'If These Walls Could Talk' recalls Phils history
After 50 years with Philly, Shenk shares memorable stories about club's all-time greats
Larry Shenk's first season as the public relations director for the Phillies was 1964. He was the third person in as many years to hold the position. That was also the season when Philadelphia saw a 6 1/2-game lead with 12 games to play disappear, a World Series whiff that still lives in franchise infamy.
The Baron, as he is universally known, has more than overcome those inauspicious early omens. Shenk is still going strong as the vice president of alumni relations. Shenk started at Connie Mack Stadium, went to Veterans Stadium and now works out of Citizens Bank Park, where the press box is named after him.
In all those years, Shenk has seen and heard it all. Now, he's sharing some of those tales in a breezy read called "If These Walls Could Talk: Stories From the Philadelphia Phillies Dugout, Locker Room and Press Box."
Shenk was there when Pete Rose surpassed Stan Musial as the National League's all-time hits leader, which led to a hilarious sequence as a White House operator kept Rose on hold for several minutes waiting for President Ronald Reagan's congratulatory phone call. Each time he was asked to wait, Rose had a quip that had the assembled media laughing.
"Tell the President I'll be with him in a minute."
"Good thing there isn't a missile on the way."
"I've waited 19 years for this. I can wait another minute."
"I'll give him my home phone."
And then, when Reagan finally came on the line: "Hey, how ya doing?"
The Baron had a behind-the-scenes view during each Winter Meetings. He saw players, managers and coaches when the clubhouse was closed to outsiders. Shenk was there from the start of Spring Training to Opening Day, through the regular season, the offseason and back to Spring Training again.
The book is conveniently arranged by subject matter. There's a chapter, for example, on Shenk's most memorable players, including Rose, Dick Allen, Tug McGraw, Darren Daulton and Larry Bowa, who wrote the foreword. Count on the Baron to point out that Bowa, Ryne Sandberg, Gavvy Cravath and Hans Lobert are the only men to have played, coached and managed the Phillies. There is also a section on Tommy Lasorda, which notes that he was originally signed by the Phils in 1945.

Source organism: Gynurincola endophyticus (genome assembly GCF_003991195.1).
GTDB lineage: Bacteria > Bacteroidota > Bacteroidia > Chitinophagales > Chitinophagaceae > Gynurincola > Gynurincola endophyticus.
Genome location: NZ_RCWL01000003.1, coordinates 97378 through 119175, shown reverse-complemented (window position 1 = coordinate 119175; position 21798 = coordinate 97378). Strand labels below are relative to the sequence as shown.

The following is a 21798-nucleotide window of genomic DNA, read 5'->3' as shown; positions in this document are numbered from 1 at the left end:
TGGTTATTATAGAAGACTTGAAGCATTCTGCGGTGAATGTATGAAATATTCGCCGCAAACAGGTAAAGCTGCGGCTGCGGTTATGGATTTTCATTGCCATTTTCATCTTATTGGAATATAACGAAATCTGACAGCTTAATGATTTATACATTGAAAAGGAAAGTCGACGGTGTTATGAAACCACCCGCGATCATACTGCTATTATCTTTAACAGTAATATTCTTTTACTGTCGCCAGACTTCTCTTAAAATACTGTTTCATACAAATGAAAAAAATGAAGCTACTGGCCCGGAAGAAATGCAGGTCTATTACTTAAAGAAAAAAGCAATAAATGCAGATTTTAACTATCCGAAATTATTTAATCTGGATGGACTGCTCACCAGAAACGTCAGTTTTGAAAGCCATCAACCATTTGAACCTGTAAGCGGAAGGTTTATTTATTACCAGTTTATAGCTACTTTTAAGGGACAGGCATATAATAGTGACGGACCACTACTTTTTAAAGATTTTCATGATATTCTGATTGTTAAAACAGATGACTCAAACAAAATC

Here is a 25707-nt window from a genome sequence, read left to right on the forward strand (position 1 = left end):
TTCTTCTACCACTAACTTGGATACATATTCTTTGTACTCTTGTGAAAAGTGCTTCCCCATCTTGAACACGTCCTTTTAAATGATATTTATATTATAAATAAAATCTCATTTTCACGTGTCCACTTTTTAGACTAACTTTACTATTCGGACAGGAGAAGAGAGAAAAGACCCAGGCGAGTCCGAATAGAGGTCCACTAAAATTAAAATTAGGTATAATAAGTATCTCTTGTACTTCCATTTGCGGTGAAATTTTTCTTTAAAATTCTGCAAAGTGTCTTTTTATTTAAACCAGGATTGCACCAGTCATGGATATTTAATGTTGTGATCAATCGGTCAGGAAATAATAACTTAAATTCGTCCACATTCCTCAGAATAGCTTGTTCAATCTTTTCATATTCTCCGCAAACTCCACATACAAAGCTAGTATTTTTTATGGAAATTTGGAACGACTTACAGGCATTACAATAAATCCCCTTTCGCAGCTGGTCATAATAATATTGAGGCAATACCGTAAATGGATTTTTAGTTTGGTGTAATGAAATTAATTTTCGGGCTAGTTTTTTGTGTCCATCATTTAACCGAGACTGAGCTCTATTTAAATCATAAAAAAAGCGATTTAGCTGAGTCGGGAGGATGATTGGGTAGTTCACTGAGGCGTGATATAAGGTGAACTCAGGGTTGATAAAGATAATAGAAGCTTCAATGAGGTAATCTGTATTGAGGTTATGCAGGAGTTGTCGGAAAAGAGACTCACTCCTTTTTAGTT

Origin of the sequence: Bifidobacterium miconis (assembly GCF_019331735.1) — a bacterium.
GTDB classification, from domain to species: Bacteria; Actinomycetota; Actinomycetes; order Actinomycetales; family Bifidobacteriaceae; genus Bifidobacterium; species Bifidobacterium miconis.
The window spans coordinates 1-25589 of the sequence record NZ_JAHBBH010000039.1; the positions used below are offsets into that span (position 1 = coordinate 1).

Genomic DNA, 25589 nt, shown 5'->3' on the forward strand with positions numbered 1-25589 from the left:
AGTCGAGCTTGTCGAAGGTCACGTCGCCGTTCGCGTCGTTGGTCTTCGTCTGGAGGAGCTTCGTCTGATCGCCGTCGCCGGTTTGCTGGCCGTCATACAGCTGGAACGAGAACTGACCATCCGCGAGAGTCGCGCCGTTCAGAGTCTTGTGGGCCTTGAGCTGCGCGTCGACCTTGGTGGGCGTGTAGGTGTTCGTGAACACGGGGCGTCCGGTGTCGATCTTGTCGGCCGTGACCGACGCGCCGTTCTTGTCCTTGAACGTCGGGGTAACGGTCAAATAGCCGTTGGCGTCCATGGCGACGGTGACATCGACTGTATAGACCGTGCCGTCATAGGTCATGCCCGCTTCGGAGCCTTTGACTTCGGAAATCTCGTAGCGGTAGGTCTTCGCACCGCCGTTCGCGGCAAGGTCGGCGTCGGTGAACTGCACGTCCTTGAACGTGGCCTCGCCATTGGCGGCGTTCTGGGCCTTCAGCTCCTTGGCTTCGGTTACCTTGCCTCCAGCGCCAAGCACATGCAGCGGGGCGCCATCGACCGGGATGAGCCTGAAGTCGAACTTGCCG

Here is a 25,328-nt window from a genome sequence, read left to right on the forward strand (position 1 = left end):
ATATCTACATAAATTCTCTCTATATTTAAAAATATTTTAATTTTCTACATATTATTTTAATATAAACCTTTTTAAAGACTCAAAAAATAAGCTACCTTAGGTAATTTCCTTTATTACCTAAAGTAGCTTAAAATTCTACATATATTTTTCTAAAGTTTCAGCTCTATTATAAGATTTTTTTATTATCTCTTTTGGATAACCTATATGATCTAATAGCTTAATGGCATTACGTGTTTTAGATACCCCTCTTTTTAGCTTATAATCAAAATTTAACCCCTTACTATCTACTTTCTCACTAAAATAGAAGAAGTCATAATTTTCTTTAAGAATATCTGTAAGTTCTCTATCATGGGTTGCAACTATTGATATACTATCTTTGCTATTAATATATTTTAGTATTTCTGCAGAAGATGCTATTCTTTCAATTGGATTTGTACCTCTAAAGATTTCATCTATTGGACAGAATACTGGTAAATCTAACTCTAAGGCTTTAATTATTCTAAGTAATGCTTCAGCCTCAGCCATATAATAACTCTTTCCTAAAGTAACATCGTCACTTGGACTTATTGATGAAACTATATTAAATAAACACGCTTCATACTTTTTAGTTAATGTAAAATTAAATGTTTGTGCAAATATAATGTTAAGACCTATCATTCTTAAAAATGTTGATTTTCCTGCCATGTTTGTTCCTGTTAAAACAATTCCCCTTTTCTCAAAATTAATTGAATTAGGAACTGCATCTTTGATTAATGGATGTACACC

Similarly, Shenk recalls Hall of Famers Robin Roberts, Steve Carlton, Mike Schmidt, Richie Ashburn, Jim Bunning, Harry Kalas and Pat Gillick. The chapter on the three most recent ballparks the Phils have called home includes not only his observations but, as a bonus, memories from players who played there.
And so it goes. The chapter on managers begins with the line: "There was seldom a dull moment with (Gene) Mauch." That's followed by several examples of the competitiveness and creativity of the first Phillies manager he worked with. Here's one:
"Another time baseball was trying to speed up the game. Jim Bunning was pitching against the Mets at Shea Stadium and asked for a new baseball. Home-plate umpire Ed Vargo refused. Mauch charged from the dugout, took the ball from Bunning, dropped it on the ground, stepped on it with his spikes, and flipped the damaged ball to Vargo. He did all this without saying one word."
All-Star Games. The World Series. Unfulfilled championship seasons. Shenk was there. Homegrown legends. Scouts. General managers. He's known them all for the last 50 years. Think about this: The current GM is Ruben Amaro Jr. Shenk remembers when he was born, because Ruben Sr. played and coached for the Phils.
The Phillies won five straight division titles beginning in 2007, an unparalleled run of excellence for the organization -- which may help explain the number of recent books by club insiders. "Pouring Six Beers at a Time" by chairman Bill Giles, "The Mouth That Roared" by senior advisor Dallas Green and "View From the Booth" by broadcaster Chris Wheeler.
"If These Walls Could Talk" deserves a spot on any Phils fan's bookshelf right next to them.
Paul Hagen is a reporter for MLB.com. This story was not subject to the approval of Major League Baseball or its clubs.